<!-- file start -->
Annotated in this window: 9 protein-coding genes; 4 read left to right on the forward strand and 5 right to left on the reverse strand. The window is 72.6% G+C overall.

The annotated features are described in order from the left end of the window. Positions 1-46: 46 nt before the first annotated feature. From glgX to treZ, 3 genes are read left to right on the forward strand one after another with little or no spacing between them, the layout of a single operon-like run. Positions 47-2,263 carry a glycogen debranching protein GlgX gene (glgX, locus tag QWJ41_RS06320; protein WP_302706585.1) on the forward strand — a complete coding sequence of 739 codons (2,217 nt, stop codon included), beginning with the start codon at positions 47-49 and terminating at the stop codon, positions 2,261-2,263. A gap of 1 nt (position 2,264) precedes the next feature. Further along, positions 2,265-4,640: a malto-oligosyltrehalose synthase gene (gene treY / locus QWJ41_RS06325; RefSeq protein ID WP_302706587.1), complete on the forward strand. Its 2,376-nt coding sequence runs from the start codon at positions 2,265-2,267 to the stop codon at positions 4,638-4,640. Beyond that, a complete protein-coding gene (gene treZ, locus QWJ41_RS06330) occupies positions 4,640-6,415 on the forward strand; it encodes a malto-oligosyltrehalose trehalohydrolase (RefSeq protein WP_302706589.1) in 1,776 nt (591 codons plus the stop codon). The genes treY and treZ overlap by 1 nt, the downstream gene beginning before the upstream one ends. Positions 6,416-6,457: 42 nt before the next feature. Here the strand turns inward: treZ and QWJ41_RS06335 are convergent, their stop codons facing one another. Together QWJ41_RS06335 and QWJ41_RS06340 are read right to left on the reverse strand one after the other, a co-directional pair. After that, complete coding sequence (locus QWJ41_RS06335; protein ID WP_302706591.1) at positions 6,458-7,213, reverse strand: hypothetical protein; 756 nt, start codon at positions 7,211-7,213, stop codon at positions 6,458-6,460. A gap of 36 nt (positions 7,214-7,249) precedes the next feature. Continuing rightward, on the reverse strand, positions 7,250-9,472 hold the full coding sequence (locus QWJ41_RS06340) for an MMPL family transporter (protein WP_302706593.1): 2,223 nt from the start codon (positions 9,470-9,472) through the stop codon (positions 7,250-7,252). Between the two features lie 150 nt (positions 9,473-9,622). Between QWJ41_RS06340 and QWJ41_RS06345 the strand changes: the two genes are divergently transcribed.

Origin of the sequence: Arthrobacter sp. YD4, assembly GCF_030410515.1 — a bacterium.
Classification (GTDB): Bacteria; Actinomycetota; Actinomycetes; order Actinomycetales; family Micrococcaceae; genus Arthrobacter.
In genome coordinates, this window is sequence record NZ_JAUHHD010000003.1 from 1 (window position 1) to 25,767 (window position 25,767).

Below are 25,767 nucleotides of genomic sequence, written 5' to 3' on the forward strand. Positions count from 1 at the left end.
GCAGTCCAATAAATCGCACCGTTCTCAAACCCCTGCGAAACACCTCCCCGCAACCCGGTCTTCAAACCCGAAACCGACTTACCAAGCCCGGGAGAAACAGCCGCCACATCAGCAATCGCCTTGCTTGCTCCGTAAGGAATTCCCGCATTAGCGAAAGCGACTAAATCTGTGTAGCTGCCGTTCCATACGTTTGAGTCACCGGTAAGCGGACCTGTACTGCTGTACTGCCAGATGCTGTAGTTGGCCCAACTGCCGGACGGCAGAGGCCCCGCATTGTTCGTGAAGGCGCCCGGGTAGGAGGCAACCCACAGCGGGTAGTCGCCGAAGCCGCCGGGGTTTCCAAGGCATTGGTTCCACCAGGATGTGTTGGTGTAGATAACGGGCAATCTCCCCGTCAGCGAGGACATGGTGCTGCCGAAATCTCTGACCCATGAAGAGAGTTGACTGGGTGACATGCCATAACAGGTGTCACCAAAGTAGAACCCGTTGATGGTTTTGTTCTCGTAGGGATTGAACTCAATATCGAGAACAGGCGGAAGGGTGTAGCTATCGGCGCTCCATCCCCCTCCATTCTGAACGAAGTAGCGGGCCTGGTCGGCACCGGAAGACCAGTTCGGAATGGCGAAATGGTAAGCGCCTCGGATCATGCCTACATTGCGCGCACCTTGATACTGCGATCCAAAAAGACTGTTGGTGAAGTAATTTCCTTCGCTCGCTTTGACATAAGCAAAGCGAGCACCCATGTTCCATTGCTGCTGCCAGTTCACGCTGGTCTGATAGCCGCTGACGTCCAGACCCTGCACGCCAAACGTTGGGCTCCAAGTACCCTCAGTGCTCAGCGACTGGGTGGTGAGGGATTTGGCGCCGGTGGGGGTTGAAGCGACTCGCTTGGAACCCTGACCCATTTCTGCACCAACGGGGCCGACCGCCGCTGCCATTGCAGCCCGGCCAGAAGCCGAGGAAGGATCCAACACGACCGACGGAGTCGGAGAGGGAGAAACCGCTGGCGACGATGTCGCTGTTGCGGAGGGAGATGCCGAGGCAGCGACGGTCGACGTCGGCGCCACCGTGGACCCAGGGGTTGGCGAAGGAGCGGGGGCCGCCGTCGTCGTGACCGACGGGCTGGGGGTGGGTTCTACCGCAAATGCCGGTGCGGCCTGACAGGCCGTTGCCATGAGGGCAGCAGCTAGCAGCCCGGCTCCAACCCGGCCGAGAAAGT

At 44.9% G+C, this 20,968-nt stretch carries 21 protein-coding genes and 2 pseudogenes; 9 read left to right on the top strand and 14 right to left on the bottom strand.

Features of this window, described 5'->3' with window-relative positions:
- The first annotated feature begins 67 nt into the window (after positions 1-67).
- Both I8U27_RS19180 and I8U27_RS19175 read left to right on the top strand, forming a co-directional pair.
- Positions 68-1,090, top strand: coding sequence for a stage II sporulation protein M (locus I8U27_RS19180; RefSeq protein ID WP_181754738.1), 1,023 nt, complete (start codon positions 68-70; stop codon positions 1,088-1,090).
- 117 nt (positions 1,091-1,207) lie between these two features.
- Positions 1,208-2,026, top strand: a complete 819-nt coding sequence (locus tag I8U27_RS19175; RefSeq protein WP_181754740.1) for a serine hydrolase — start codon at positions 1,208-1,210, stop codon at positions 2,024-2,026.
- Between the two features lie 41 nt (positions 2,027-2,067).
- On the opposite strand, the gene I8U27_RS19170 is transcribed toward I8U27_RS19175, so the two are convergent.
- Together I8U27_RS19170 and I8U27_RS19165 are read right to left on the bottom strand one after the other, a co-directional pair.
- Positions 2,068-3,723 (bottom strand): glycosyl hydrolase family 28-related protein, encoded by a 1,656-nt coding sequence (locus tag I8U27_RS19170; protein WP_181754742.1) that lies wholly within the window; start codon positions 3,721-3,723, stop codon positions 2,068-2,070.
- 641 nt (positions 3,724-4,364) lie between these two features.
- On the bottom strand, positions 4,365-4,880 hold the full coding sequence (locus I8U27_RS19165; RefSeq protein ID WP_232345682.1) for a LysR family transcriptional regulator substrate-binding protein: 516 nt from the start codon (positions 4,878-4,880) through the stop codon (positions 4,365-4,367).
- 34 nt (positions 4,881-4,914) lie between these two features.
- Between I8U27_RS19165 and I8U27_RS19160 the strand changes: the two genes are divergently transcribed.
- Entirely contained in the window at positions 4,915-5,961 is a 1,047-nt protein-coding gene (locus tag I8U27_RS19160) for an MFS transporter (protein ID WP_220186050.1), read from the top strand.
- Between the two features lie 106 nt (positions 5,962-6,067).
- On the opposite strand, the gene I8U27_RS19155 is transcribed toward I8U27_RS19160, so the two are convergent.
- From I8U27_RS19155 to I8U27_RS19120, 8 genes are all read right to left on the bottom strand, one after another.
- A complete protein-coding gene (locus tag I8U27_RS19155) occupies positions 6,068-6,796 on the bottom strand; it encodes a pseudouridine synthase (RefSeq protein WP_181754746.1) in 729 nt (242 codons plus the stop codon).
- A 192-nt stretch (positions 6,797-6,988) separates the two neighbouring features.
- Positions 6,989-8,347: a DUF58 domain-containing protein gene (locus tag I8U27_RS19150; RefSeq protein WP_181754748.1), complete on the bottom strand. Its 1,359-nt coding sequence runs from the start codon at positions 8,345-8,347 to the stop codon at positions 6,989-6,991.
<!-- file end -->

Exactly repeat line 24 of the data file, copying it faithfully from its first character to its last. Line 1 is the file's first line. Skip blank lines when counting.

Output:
- Between the two features lie 106 nt (positions 5,962-6,067).